Greencoat’s strategy is to encourage energy giants to green up their portfolios by taking all the development risk. It then buys the asset from the generator and pockets the cash flow arising. Greencoat UK Wind is run by Greencoat Capital, a specialist investor in renewable energy which has £5 billion of assets under management across both wind and solar energy. Greencoat raised £375 million from investors in May 2019.

A report last year by the research firm, Hardman & Co. found that returns for listed renewable energy funds over five years approached 10 percent. Such funds often carry a share price premium over their net asset value. At a moment when the share prices of the oil majors are under pressure and when BP and Shell have slashed their dividends, Greencoat’s 4.8 percent dividend yield is pleasing.


The latest thinking is that carbon-free energy capacity could be ramped up quickly by means of a cluster of British designed and manufactured small modular reactors (SMRs) which have a footprint smaller than two football pitches. A consortium of Rolls Royce (LON:RR)WS Atkins (LON:ATK)Laing O’Rourke (LON:JLG) and the National Nuclear Laboratory is in the vanguard of this technology. Rolls-Royce has experience and expertise in building nuclear reactors to power Britain’s fleet of nuclear submarines, so this is not new technology. Reportedly, the UK government is considering the injection of up to £2 billion of state funds to invigorate the concept – assuming it is permitted to do so by the EU (if there is an agreement).

The idea is that by 2050 more than 12 of these SMRs will be operational in the UK, each with a capacity of about 440 Megawatts – so about one seventh of the conventional nuclear plant currently under construction at Hinkley Point, Somerset. Hinkley Point C is a project led by France’s EDF (EPA:EDF), the costs of which have spiralled up to an estimated £22.5 billion. Cost considerations have caused Toshiba (TYO:6502) and Hitachi (TYO:6501) to pull out of projects to build nuclear plants in Wales and Cumbria. In contrast, SMRs might have a price tag of around £2 billion each.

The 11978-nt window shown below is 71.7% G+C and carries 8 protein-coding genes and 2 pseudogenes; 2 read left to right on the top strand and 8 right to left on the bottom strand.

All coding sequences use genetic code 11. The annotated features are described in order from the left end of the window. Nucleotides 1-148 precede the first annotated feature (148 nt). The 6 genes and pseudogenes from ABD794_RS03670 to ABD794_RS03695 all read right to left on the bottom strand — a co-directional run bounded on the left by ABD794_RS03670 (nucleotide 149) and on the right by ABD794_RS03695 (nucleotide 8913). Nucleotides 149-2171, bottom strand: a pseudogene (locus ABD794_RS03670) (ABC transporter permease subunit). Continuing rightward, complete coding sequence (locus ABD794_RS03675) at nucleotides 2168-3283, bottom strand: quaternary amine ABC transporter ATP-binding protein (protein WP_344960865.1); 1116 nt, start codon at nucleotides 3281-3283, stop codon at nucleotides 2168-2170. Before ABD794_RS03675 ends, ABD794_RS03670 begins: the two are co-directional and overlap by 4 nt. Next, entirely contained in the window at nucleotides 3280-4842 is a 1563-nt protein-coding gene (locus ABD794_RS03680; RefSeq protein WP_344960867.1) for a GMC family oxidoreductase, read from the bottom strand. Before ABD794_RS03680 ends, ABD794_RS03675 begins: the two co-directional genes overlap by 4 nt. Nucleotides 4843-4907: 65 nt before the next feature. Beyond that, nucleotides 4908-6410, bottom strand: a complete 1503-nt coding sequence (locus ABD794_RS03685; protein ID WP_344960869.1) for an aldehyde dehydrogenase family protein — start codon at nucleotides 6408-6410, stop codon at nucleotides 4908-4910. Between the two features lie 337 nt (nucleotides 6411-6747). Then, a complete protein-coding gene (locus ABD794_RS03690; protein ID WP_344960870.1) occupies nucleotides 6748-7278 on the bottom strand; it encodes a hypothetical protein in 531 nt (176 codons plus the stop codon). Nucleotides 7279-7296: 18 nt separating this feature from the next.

SMRs are easier to switch on and off than conventional large-scale reactors; thus, they can be held on standby for when wind and solar power wanes. Thereafter, the remaining gas turbine plants that are currently used for that purpose can be phased out. But it does not follow that the new roll-out of SMRs would entail the closure of Britain’s conventional large-scale nuclear reactors which, as I write, are supplying 17.2 percent of total power to the national grid.

A US consortium, NuScale, is also looking at SMRs with a capacity of 60 Megawatts. 

The fate of the oil majors

I wrote in the February 2020 edition of the MI magazine that the oil majors are here to stay. I meant by that that there would still be continued demand for oil, if much attenuated, after the transition to a net-zero carbon economy, not least because of the need for oil in petroleum derivatives (of which plastic). I did not foresee even then that the economic case for renewables would advance quite as rapidly as it has done this year; nor was it then apparent how the coronavirus pandemic would reduce the global demand for oil, at least in the short-term.